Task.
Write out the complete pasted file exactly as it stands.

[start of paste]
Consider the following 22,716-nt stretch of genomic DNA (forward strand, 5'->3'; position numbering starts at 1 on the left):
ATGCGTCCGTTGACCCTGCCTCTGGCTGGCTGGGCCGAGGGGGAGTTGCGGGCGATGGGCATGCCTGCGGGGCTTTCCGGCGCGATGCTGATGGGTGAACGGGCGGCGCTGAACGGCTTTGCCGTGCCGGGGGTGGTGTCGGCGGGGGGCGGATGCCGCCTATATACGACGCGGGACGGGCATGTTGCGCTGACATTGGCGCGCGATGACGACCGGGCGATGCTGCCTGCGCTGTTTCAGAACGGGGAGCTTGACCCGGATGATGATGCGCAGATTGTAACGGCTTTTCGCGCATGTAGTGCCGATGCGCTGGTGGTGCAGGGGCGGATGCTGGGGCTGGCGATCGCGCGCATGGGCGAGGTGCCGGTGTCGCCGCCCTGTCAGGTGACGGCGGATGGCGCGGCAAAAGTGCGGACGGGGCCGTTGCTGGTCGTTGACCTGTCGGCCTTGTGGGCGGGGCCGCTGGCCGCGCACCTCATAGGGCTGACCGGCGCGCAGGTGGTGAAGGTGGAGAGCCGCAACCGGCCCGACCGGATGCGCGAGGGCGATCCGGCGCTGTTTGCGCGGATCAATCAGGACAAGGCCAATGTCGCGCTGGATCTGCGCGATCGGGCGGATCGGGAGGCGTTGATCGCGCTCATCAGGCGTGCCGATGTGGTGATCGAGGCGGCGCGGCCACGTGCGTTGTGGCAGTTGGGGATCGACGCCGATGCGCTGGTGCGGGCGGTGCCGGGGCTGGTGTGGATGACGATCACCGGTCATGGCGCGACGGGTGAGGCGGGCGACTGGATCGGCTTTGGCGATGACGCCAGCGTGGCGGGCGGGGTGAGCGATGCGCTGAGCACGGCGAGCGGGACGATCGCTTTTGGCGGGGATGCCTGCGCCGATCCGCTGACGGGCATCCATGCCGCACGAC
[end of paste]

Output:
Consider the following 22,716-nt stretch of genomic DNA (forward strand, 5'->3'; position numbering starts at 1 on the left):
ATGCGTCCGTTGACCCTGCCTCTGGCTGGCTGGGCCGAGGGGGAGTTGCGGGCGATGGGCATGCCTGCGGGGCTTTCCGGCGCGATGCTGATGGGTGAACGGGCGGCGCTGAACGGCTTTGCCGTGCCGGGGGTGGTGTCGGCGGGGGGCGGATGCCGCCTATATACGACGCGGGACGGGCATGTTGCGCTGACATTGGCGCGCGATGACGACCGGGCGATGCTGCCTGCGCTGTTTCAGAACGGGGAGCTTGACCCGGATGATGATGCGCAGATTGTAACGGCTTTTCGCGCATGTAGTGCCGATGCGCTGGTGGTGCAGGGGCGGATGCTGGGGCTGGCGATCGCGCGCATGGGCGAGGTGCCGGTGTCGCCGCCCTGTCAGGTGACGGCGGATGGCGCGGCAAAAGTGCGGACGGGGCCGTTGCTGGTCGTTGACCTGTCGGCCTTGTGGGCGGGGCCGCTGGCCGCGCACCTCATAGGGCTGACCGGCGCGCAGGTGGTGAAGGTGGAGAGCCGCAACCGGCCCGACCGGATGCGCGAGGGCGATCCGGCGCTGTTTGCGCGGATCAATCAGGACAAGGCCAATGTCGCGCTGGATCTGCGCGATCGGGCGGATCGGGAGGCGTTGATCGCGCTCATCAGGCGTGCCGATGTGGTGATCGAGGCGGCGCGGCCACGTGCGTTGTGGCAGTTGGGGATCGACGCCGATGCGCTGGTGCGGGCGGTGCCGGGGCTGGTGTGGATGACGATCACCGGTCATGGCGCGACGGGTGAGGCGGGCGACTGGATCGGCTTTGGCGATGACGCCAGCGTGGCGGGCGGGGTGAGCGATGCGCTGAGCACGGCGAGCGGGACGATCGCTTTTGGCGGGGATGCCTGCGCCGATCCGCTGACGGGCATCCATGCCGCACGAC